That isn't unusual Marq1 I had a tenant once who was a secretary for an insurance company but took college courses so eventually she could sell insurance too. She knew a great deal about the industry and said that they always looked at credit scores. By looking at your credit score they can tell whether you pay your bills on time just by that one number. They go beyond credit scores though and look at your whole credit report.

So a great deal goes into a credit score and why they look at people they way they do at banks is different as they want to know about your deposit accounts with all banks then they might issue you a credit card. Some banks though and particularly the bank that starts with a W are predatory lenders and will lend to just about anyone which helped to start the bank crisis we had a few years ago. Thankfully I can say that the government for a change was doing its job and has fined bank W.
 
  #12  
Old 11-03-16, 04:09 AM
Forum Topic Moderator
Join Date: Mar 2005
Location: USA
Posts: 44,034
My credit score has been in the 800s for as long as I've been aware of it but my insurance company claims my score isn't high enough to get their good credit discount - I assume it must be a perfect score to qualify I do get the good driver's discount

Personally I don't much care what the interest rate is on my credit cards. I use my Discover Card a lot but have no idea what they charge for interest BUT since I pay the bill in full each month I pay no interest. I won't have a card that charges an yearly fee for the card!
 
  #13  
Old 11-03-16, 01:06 PM
Member
Thread Starter
Join Date: Mar 2006
Location: Wet side of Washington state.
Posts: 18,399
I'm like Mark, my credit score has been in the high 700s to low 800s for at least two decades. Although they seem to have stopped posting it, the credit reporting website I use used to have several different scores including an automobile score. Mine was never better than "Fair" but no explanation was ever offered. I suspect it was because I drove a car more than ten years old. Never mind that the car was pristine and I hadn't had any kind of violations in twenty years.

I get good driver discount as well as multiple policy discounts. I'm reticent about changing companies because I have had very good service from my insurance company, they never balked a bit to pay for windstorm damages to my house and when my car WAS hit the claim was paid without any hassle. I even got my deductible refunded a few months later when they collected from the other guy's insurance.
 
  #14  
Old 11-03-16, 02:30 PM
Member
Join Date: Mar 2007
Posts: 1,341
Brian,

Why not? I've had an NFCU card for many years (been a member since 1972) with never a problem. It's the only personal credit card I have ever had.
 
  #15  
Old 11-03-16, 02:40 PM
Member
Join Date: Mar 2007
Posts: 1,341
"The only time I haven't paid cash for a car was the first car I ever bought and that time I only financed about 25% of the total cost."

I'm the same. I have never financed a car. A guy a lot smarter than me convinced me early on that the only way to buy a car was to pay cash. I bought my 1st new car 50 years ago ('67 Camaro SS) and paid cash. However, I have made car payments for all of my adult life. I just pay myself, putting the money into a car account until I have enough for a new car.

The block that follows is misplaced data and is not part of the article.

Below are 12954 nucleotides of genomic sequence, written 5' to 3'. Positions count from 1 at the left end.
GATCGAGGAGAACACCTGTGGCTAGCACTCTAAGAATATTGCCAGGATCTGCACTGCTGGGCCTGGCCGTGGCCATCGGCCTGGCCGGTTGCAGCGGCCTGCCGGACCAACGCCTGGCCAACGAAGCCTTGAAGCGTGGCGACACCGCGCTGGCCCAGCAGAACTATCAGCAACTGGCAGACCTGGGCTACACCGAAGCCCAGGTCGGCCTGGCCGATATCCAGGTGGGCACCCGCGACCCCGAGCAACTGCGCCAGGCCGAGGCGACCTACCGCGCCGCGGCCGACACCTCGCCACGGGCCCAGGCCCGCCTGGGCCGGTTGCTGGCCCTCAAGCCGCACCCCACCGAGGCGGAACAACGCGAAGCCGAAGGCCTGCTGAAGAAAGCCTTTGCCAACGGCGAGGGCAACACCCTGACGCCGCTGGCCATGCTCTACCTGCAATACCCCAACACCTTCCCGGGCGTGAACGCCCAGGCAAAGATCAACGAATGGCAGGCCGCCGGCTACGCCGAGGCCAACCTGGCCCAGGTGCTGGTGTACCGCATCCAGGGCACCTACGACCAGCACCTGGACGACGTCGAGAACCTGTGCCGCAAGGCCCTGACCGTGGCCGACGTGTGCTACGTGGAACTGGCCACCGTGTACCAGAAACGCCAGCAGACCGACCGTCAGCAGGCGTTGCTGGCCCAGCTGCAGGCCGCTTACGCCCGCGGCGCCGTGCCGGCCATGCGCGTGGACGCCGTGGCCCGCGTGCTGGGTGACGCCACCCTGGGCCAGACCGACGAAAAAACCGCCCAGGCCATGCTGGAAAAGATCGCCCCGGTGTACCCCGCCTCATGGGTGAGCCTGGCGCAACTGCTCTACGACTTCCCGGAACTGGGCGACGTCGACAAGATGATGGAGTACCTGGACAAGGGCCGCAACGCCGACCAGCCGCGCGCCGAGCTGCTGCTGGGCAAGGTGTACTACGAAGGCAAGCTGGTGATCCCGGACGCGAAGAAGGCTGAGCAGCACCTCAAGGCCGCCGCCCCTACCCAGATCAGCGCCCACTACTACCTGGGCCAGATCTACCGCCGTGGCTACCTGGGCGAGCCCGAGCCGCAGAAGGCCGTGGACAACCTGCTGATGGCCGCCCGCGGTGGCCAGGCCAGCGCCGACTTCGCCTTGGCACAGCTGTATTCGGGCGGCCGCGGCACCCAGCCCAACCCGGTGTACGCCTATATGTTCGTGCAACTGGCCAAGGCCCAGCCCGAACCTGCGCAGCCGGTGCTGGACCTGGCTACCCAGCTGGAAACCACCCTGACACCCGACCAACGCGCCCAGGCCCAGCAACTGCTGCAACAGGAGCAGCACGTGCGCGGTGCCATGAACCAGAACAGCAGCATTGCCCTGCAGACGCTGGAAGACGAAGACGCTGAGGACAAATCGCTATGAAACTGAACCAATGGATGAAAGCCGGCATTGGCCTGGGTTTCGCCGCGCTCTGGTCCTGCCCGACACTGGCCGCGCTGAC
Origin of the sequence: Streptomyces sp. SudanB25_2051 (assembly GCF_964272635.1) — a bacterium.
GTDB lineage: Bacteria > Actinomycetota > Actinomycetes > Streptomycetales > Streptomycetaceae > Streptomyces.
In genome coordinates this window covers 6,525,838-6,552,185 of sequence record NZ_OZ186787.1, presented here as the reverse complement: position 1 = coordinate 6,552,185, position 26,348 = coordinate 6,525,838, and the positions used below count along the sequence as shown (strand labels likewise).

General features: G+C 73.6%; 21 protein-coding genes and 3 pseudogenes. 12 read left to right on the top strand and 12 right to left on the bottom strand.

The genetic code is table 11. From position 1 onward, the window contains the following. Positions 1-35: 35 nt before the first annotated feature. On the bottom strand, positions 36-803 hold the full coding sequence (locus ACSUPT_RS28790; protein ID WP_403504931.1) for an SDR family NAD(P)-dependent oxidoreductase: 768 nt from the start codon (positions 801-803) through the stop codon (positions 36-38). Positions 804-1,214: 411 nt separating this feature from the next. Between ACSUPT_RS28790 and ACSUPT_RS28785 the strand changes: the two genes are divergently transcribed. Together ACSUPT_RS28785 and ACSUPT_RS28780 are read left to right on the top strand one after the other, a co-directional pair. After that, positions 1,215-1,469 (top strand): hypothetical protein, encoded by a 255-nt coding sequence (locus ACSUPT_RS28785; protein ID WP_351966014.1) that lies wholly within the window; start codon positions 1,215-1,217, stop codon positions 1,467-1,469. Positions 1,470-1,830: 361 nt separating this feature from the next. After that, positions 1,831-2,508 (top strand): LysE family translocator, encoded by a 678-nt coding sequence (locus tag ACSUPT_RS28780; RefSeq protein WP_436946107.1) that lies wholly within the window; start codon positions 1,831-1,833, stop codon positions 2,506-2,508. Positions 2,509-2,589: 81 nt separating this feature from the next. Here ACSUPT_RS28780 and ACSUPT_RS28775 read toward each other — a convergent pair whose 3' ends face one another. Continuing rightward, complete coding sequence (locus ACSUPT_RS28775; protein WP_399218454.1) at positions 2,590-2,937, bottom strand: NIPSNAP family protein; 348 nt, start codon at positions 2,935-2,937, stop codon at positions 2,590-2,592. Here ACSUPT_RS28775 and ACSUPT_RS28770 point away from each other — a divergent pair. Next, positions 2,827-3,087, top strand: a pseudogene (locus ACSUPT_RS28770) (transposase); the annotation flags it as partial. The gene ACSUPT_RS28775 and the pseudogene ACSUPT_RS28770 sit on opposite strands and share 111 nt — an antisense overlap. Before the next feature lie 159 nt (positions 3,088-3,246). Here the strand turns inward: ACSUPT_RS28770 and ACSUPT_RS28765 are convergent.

#16  
Old 11-03-16, 03:08 PM
Forum Topic Moderator
Join Date: Mar 2005
Location: USA
Posts: 44,034
I have made car payments for all of my adult life. I just pay myself, putting the money into a car account until I have enough for a new car.
IMO that should be a way of life for most anything you purchase! Sometimes after you've saved the money you reconsider if it's worth spending it all on whatever it is Unfortunately my wife is the total opposite. Trying to convince her might be a lost cause, she'll listen, agree and then go out and buy something on credit
 
  #17  
Old 11-03-16, 04:05 PM
Member
Thread Starter
Join Date: Mar 2006
Location: Wet side of Washington state.
Posts: 18,399
That 25% was a whopping $1,500. (It was in 1974) and I paid it off in about a year. After it was paid I continued making the same payment to the credit union only it was going into savings rather than a loan repayment.

Every time I would get a raise I would take at least 50% of the raise and set up deductions to savings. IRA, Savings Bonds, and 401(k) accounts. I had already learned to live on the amount prior to the raise so while I was saving a significant amount I still got a modest raise in take-home pay.

The whole key to getting ahead is to spend less than you earn.
 
  #18  
Old 11-03-16, 05:33 PM
Marq1's Avatar
Member
Join Date: Sep 2016
Location: USA MI
Posts: 2,674
Personally I don't much care what the interest rate is on my credit cards. I use my Discover Card a lot but have no idea what they charge for interest BUT since I pay the bill in full each month I pay no interest.

I have to agree, when I got my first card in 74 I would carry a small balance to buy my stereo equipment, some which I still have.

I do have a card that requires an annual fee but the cash back eclipses that by 4-5 times so that should not be a factor in card choice.

Now lets have a conversation on retirement, have read where the average account is something like $20K, and you wonder why entitlement spending by the government will never be addressed!